While Jeremy Clarkson’s anti-environmentalism is about as grey as can be, so is usually anathema to Marc, sometimes he does seem to make sense when arguing against policies that are going to have little or no impact on the environment.
While the green of Marc doesn’t like policies that unnecessarily harm the environment, the grey of Marc doesn’t like policies that unnecessarily make life difficult for the poor and vulnerable.
Therefore, he is still open-minded about fracking, which is currently dividing the green and grey worlds. Although in a perfect world it would be nice if it was unnecessary, in the real world green energy can only supply a small fraction of our energy needs; and fracking might make Britain energy rich and reduce bills for the people. Although knowing how the energy companies have profited while raising bills over the last twenty years, we don’t trust them at all.
And that leads nicely into the third and final w of the www of the Greenygrey philosophy: wolf. Wolf is the icon for wildlife and environment, and of course also the Greenygrey website.
Although the last couple of weeks have been enjoyable and rewarding, it’ll be a relief to escape into nature and wildlife; writing about women and the working-class can be controversial and divisive, and everybody loves a wolf don’t they…
Hi, it’s Harry Silhouetteof-Wolfhowlingonhill, television correspondent at the Greenygrey. Hot off the press news from a just taken place Dan BrownBBC Breakfast interview. It’s a serious blog post though, so if you expect and need my usual attempts at comedy to brighten a Monday morning I’d advise leaving now; the same goes for devout/delusional believers in monotheistic religions, which still means the vast majority of the world, cutting our readership and sales opportunities down somewhat, but again suggesting that we blog what we really think, rather than what we think will sell.
Talking about his new Inferno book, Dan Brown explained that it is about Dante’s Middle-ages epic poem, which after conducting strenuous research, Brown discovered has created our modern version of Hell. It had only been alluded to before that.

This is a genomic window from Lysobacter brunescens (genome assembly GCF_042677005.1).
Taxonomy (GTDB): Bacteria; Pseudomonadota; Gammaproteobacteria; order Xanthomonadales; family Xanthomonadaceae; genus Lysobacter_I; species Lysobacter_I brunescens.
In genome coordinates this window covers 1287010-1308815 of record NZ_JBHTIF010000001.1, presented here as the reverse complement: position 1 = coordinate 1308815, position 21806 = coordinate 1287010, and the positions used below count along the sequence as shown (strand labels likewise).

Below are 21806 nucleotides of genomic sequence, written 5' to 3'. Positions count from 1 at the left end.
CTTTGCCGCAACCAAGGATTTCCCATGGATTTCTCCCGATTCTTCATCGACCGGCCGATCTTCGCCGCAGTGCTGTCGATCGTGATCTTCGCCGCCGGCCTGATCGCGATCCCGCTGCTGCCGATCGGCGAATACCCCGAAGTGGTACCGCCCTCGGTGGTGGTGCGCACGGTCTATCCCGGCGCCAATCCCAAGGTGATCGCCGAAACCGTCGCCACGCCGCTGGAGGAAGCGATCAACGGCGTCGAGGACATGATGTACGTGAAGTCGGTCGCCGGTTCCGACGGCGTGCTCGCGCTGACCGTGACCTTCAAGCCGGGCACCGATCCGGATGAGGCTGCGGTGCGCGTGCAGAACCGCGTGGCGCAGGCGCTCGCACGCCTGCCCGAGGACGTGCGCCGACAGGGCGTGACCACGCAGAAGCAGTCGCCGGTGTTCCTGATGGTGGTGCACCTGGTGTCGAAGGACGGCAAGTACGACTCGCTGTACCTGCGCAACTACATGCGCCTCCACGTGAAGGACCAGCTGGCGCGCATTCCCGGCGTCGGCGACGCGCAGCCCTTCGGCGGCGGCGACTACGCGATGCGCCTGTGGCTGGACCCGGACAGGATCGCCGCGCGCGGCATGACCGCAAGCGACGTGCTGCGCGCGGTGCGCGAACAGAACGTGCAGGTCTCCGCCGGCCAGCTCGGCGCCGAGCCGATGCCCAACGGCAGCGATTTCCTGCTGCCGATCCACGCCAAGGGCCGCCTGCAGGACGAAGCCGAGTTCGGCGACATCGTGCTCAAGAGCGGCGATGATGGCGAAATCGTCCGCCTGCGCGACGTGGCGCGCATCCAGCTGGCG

Brown’s book twists Dante’s Hell into prophecy rather than commentary, with our planet’s overpopulation spiralling our planet into a Hell on Earth.
Earth, Environment and Hell
I don’t know if Brown’s Hell on Earth will come true; I’d probably be accused of being an environmental extremist if I said I thought it likely to happen.
Today’s Earth might seem like Hell to somebody of a few centuries ago, when nature was in balance and animal life plentiful.
A hellish Earth certainly seems to be coming true for many animals and species, but they don’t really count under monotheism, which proclaims them as mere servants and products for humanity, rather than our close cousins and sharers of most DNA as in evolutionary science.
We don’t believe in monotheistic religion, therefore we don’t believe in the Devil and Hell, which are part of the scripts, so please don’t accuse us of being Devil-worshippers, or being on the ‘dark-side’, because we don’t believe in a Devil, seeing as there is clear historical evidence to prove that it was created out of old pagan deities: as Dante’s Hell was created; the Wizard of Oz was created; and Greenygrey’s Rambles was created.
Dante’s Hell might have been useful as a Middle-Ages control mechanism, but the monotheistic religions usually provided a get-out clause, with men given dominion over women and animals, to treat them as they wished; and the fallen forgiven as long as they repented/converted.
Modern monotheistic religion still provides a guide to many people, and is practised properly by some people, but to many it is just used as an excuse for power and preferential treatment.
People who put other people through Hell on Earth suddenly remember their godly ways when caught out, and demand preferential treatment in line with their until-then-forgotten religious beliefs; playing the human rights card that they only believe in for themselves; sure in the belief that their God will be pleased with them, and provide a wonderful afterlife… not caring about the life they leave behind on Earth.
A Site for Reading and Publishing Folding Mirror and Related Poetry